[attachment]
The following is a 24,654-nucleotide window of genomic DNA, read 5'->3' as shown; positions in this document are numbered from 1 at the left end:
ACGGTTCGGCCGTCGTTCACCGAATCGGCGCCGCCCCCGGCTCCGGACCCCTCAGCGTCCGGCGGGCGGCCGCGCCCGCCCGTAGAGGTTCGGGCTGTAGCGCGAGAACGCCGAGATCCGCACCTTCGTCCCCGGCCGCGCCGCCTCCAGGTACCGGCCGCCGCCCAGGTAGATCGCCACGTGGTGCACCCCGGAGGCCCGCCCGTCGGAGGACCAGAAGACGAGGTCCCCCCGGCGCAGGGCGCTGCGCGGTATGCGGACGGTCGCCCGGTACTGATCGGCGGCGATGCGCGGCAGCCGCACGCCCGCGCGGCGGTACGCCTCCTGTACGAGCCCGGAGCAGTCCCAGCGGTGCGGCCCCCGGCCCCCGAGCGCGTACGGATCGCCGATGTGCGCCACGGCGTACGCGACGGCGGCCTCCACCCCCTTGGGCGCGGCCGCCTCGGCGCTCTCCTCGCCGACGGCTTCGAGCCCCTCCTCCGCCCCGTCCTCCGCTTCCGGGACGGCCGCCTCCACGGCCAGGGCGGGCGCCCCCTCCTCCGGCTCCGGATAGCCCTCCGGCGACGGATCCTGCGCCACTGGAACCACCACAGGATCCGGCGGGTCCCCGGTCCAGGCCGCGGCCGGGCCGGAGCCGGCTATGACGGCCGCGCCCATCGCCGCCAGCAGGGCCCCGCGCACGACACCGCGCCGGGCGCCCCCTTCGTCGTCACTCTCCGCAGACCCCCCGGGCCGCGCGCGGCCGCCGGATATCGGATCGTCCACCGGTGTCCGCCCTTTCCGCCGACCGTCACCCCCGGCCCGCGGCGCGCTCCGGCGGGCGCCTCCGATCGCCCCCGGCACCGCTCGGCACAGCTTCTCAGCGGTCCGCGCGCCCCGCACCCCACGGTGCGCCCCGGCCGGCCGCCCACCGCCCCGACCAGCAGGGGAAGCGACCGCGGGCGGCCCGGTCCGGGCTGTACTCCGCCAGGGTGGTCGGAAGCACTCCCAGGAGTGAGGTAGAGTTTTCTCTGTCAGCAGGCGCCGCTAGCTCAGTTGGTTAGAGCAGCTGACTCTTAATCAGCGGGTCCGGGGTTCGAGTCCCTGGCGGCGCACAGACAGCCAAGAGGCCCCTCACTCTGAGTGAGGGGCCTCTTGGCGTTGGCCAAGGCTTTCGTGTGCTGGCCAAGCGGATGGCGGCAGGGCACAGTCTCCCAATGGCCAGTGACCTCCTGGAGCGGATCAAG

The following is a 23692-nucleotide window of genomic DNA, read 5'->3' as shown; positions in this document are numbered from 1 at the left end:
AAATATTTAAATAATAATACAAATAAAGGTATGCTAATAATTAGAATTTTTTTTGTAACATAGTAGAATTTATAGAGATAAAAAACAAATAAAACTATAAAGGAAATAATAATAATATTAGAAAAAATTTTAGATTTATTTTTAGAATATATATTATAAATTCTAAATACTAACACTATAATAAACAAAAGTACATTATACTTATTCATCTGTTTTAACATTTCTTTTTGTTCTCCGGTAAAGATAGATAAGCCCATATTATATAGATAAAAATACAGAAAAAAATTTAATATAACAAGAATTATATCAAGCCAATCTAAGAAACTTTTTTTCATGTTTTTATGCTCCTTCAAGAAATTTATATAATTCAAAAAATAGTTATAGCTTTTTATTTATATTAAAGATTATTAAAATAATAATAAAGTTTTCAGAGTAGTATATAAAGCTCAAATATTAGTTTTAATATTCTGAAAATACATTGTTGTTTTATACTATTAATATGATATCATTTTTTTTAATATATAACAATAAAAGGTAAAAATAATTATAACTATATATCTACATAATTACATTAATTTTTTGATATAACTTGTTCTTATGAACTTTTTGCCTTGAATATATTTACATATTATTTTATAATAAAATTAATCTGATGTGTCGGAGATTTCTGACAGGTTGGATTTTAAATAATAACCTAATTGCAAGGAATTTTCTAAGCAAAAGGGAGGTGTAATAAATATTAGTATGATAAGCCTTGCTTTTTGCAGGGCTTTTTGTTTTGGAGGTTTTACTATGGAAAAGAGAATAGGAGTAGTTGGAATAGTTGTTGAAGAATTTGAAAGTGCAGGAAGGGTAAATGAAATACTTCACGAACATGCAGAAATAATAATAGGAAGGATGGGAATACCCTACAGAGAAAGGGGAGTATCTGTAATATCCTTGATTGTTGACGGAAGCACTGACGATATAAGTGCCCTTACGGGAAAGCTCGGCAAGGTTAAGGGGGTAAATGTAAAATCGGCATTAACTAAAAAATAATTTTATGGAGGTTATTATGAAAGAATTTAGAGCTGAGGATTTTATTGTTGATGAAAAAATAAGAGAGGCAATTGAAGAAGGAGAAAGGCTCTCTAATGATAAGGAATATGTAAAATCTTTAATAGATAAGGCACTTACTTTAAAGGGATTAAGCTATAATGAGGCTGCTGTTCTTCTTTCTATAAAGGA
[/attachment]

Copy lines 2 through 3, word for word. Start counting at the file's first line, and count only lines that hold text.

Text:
ACGGTTCGGCCGTCGTTCACCGAATCGGCGCCGCCCCCGGCTCCGGACCCCTCAGCGTCCGGCGGGCGGCCGCGCCCGCCCGTAGAGGTTCGGGCTGTAGCGCGAGAACGCCGAGATCCGCACCTTCGTCCCCGGCCGCGCCGCCTCCAGGTACCGGCCGCCGCCCAGGTAGATCGCCACGTGGTGCACCCCGGAGGCCCGCCCGTCGGAGGACCAGAAGACGAGGTCCCCCCGGCGCAGGGCGCTGCGCGGTATGCGGACGGTCGCCCGGTACTGATCGGCGGCGATGCGCGGCAGCCGCACGCCCGCGCGGCGGTACGCCTCCTGTACGAGCCCGGAGCAGTCCCAGCGGTGCGGCCCCCGGCCCCCGAGCGCGTACGGATCGCCGATGTGCGCCACGGCGTACGCGACGGCGGCCTCCACCCCCTTGGGCGCGGCCGCCTCGGCGCTCTCCTCGCCGACGGCTTCGAGCCCCTCCTCCGCCCCGTCCTCCGCTTCCGGGACGGCCGCCTCCACGGCCAGGGCGGGCGCCCCCTCCTCCGGCTCCGGATAGCCCTCCGGCGACGGATCCTGCGCCACTGGAACCACCACAGGATCCGGCGGGTCCCCGGTCCAGGCCGCGGCCGGGCCGGAGCCGGCTATGACGGCCGCGCCCATCGCCGCCAGCAGGGCCCCGCGCACGACACCGCGCCGGGCGCCCCCTTCGTCGTCACTCTCCGCAGACCCCCCGGGCCGCGCGCGGCCGCCGGATATCGGATCGTCCACCGGTGTCCGCCCTTTCCGCCGACCGTCACCCCCGGCCCGCGGCGCGCTCCGGCGGGCGCCTCCGATCGCCCCCGGCACCGCTCGGCACAGCTTCTCAGCGGTCCGCGCGCCCCGCACCCCACGGTGCGCCCCGGCCGGCCGCCCACCGCCCCGACCAGCAGGGGAAGCGACCGCGGGCGGCCCGGTCCGGGCTGTACTCCGCCAGGGTGGTCGGAAGCACTCCCAGGAGTGAGGTAGAGTTTTCTCTGTCAGCAGGCGCCGCTAGCTCAGTTGGTTAGAGCAGCTGACTCTTAATCAGCGGGTCCGGGGTTCGAGTCCCTGGCGGCGCACAGACAGCCAAGAGGCCCCTCACTCTGAGTGAGGGGCCTCTTGGCGTTGGCCAAGGCTTTCGTGTGCTGGCCAAGCGGATGGCGGCAGGGCACAGTCTCCCAATGGCCAGTGACCTCCTGGAGCGGATCAAG

The following is a 23692-nucleotide window of genomic DNA, read 5'->3' as shown; positions in this document are numbered from 1 at the left end: